While preparing this post we realized we’d covered this topic before. But since logistics won’t go away, and it’s SO retro-groovy, we just had to revisit it.
The age-old military problem of getting stuff from here to there over challenging terrain has tested and bested the best engineers of the Machine Age. To date the heavy diesel truck remains the tool of choice for most land-based heavylift, but that hasn’t prevented brave souls from trying out more robust vehicles of much greater capacity. Indeed, the
first army to use land trains in wartime was the Austro-Hungarian army during World War I. A young subject of the Hapsburgs, an engineer by the name of Ferdinand Porsche, designed and built the hybrid-drive (yes, that’s right) Landwehr. The vehicle was a success even if the military it served wasn’t. Dr. Porsche went on to some success in the automotive industry.
If the words “giant offroad vehicle” brings to mind the Bigfoot monster trucks, you’re on the right track. Most people, if they have heard of land trains at all, will have seen one of the Bigfoot trucks’ gigantic 3-meter (10-foot) wheels and tires, salvaged from cars of the U.S. Army’s TCC-1 (Mk.1) Overland Train.
[Robert Le Tourneau] is credited with a great number of inventions such as: the bulldozer blade, ripper, modern scraper (i.e., “Tournapull”), rubber-tired dozer, electric wheel, the use of large rubber tires, and of course the Land Trains. He also was one of the first manufacturers to use gas, and later, electric welding when most other companies were still using rivets. Before dedicating his work to manufacturing, he was a large contractor, building many roads and dams throughout California as well as the road through Hoover Dam (you can still see the original road off to the side as you come up from the South on Hwy. 93.
Charles W. Eberling writes in Invention & Technology:
It is estimated that two-thirds of the earth movers built by the U.S. during [World War II] were manufactured by LeTourneau; it is worthwhile to remember in this context that General Dwight Eisenhower said the bulldozer was one of the four primary tools for winning the war, along with the landing craft, the 6×6 truck and the Douglas DC-3 transport aircraft.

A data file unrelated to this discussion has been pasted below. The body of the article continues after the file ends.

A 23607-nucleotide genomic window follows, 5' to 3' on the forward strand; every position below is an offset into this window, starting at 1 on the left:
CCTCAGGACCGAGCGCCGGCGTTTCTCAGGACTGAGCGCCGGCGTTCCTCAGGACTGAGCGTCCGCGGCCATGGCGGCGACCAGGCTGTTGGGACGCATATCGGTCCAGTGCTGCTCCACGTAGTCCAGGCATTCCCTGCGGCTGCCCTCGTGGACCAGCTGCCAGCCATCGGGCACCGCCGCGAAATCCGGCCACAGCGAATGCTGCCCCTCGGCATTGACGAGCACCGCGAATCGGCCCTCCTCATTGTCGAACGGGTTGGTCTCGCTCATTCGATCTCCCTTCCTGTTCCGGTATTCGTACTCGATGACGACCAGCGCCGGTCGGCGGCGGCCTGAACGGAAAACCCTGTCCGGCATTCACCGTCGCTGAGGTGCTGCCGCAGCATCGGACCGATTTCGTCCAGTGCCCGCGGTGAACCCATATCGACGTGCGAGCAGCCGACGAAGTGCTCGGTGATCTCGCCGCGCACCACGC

The Le Tourneau Company designed and built this Arctic-Orange leviathan in 1956 to supply the DEW (Distant Early Warning) radar stations under construction above the Arctic Circle. LeTourneau’s previous success with the “Sno-Train” and other giant ATV’s powered by the company’s new hybrid drives led to this machine, equipped with radar, accommodations for a three-man crew, and power supplied by big diesel generators to electric motors in each of the train’s 24 wheels. The five-piece train could carry a payload of 150 ton over darn near anything, and was even used to supply Thule Base in Greenland.
The success of the TCC-1 led the Army to order an improved model and LeTourneau succeeded in creating the longest offroad vehicle ever made. With a bridge, bunkhouse, galley, head with shower, laundry room and mess, the TC-497 “Mk. II” could carry its six-man crew in style. Some awesome color photos form Life permit a good look at the machine.
Note the scale of its sample cargo: a M-113 fighting vehicle parked crosswise on one car, a bulldozer on another. The TC-497 was twice the width of an 18-wheeler. This Overland Train could conceivably carry a helipad, a company of soldiers and their weapons, a Patriot missile battery and all the stuff needed to set up base camp. The TC-497′s payload was only 150 tons (five semis’ worth) but could be increased by adding cargo cars, power cars and fuel tenders. Company Historian Dale Hardy, based at the R.G. LeTourneau Heritage Center, said the TC-497 was built of aluminum for performance and would need to be redesigned for today’s MRAP requirements.
Like the Air Force’s X-20 DynaSoar spaceplane and the Navy’s SeaMaster jet flying boat (more on those later), the TC-497 Overland Train Mk.II was a marvel of Atomic Age engineering whose development was killed off by Vietnam, the Great Society and alternative technologies.